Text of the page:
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Rapid City, South Dakota
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Rapid City is a gateway to the Black Hills of southwest South Dakota. Originally a center for the mining and timber industries, the today the city is more reliant on light industry, tourism and the large Ellsworth Air Force Base nearby. That base narrowly escaped closure recently, but the prospect of future closure hangs over the area’s employment picture. The downtown core is a Western classic, with a broad main street featuring a mix of traditional small town commercial establishments and others oriented towards tourists.
Surrounding towns, particularly Keystone and others along main routes into the Black Hills are intensely tourist oriented, and summer tourist impact is strong enough to be a negative. That said, the impressive Mt. Rushmore memorial and the Black Hills beyond feature extensive beauty and recreation. Local museums and performing arts amenities are small but of high quality. The location is very isolated—Denver, the nearest city with significant services and amenities, is 400 miles to the southwest. The rumble heard from 25 miles north every August comes from half a million Harley-Davidson motorcycles attending the annual Sturgis Rally.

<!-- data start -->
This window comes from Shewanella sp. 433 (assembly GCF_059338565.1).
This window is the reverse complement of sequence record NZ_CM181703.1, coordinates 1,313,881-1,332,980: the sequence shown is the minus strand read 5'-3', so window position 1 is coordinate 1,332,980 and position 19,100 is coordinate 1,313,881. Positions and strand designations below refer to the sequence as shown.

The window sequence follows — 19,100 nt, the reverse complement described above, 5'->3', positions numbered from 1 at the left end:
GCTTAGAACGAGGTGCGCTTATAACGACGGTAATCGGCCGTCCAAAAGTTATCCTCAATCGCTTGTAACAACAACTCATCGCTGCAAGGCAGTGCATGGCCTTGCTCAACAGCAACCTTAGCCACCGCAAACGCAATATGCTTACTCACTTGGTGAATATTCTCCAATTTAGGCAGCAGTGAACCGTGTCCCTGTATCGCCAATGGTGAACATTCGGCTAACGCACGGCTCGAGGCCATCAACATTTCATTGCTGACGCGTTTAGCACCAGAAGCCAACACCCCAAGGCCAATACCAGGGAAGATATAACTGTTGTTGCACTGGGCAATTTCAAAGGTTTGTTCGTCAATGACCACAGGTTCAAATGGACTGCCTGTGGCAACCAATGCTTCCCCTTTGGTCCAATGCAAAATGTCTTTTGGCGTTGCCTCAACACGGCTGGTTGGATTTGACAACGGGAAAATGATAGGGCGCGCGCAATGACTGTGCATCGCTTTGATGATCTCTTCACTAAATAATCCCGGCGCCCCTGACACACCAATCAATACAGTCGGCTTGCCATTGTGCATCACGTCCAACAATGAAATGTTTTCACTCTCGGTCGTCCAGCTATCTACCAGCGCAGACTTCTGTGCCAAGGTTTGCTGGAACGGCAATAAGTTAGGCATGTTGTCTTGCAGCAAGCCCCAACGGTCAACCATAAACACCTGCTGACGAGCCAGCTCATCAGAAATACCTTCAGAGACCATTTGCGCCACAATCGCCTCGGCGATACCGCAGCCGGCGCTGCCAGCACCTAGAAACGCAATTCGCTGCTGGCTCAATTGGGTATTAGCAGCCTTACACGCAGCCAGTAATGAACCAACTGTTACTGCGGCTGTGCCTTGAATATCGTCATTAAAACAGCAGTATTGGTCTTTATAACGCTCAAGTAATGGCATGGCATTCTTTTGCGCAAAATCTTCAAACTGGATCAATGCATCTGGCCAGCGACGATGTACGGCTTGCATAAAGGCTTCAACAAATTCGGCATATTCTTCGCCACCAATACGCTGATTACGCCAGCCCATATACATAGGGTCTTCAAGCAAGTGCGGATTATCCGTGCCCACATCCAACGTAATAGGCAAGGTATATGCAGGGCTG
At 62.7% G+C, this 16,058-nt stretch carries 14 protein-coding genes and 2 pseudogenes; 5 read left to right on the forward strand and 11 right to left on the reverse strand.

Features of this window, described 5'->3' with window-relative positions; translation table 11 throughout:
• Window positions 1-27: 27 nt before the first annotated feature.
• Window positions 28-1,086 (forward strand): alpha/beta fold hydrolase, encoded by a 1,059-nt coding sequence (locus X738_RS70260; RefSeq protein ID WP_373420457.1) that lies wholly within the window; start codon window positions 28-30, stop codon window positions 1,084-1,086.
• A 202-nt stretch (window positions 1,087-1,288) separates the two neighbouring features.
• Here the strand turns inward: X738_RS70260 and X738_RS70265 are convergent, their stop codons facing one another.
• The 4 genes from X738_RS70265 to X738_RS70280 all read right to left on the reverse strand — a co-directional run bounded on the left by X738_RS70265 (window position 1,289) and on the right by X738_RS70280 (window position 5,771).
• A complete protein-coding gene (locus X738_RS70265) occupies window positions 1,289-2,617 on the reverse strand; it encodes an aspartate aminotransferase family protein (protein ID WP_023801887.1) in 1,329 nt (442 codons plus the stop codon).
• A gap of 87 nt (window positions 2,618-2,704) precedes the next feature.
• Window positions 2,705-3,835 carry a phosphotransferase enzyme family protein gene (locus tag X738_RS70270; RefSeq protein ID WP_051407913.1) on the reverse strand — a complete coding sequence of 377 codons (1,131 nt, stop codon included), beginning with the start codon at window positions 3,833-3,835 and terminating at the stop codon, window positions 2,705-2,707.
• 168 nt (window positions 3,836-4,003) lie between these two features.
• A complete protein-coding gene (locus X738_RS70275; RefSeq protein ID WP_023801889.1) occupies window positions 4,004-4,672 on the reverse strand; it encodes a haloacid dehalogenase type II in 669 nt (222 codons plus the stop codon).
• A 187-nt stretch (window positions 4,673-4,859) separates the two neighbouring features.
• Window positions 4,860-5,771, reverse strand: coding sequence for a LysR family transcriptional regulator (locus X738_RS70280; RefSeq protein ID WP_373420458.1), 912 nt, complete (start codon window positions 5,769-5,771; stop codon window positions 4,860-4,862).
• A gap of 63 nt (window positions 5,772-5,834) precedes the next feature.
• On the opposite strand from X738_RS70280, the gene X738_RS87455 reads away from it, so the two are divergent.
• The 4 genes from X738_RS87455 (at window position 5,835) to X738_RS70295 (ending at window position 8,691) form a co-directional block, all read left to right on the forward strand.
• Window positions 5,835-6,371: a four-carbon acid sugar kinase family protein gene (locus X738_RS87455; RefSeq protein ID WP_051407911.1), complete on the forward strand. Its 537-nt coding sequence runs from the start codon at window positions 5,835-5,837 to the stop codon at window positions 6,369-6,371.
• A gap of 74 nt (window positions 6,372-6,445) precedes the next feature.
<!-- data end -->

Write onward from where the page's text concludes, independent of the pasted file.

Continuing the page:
Rapid City is located in an area of creek valleys and mostly coniferous wooded hills. To the west, the Black Hills rise 3,000 feet into an alpine terrain. The climate is decidedly continental, with large swings in the weather and extreme conditions due to altitude and air-flow changes. Summers are warm and fairly dry with low humidity and cool, comfortable evenings. However, strong chinook winds off the mountains to the west can produce temperatures over 100 degrees. Winters are also quite changeable with polar-air masses alternating with warm southerly and chinook winds. Most precipitation comes as summer thunderstorms and winter snows, some heavy. The city averages 31 days a year with below-zero readings and 32 days a year above 90, the only city with such a climate profile. First freeze is late September, last is mid-May.
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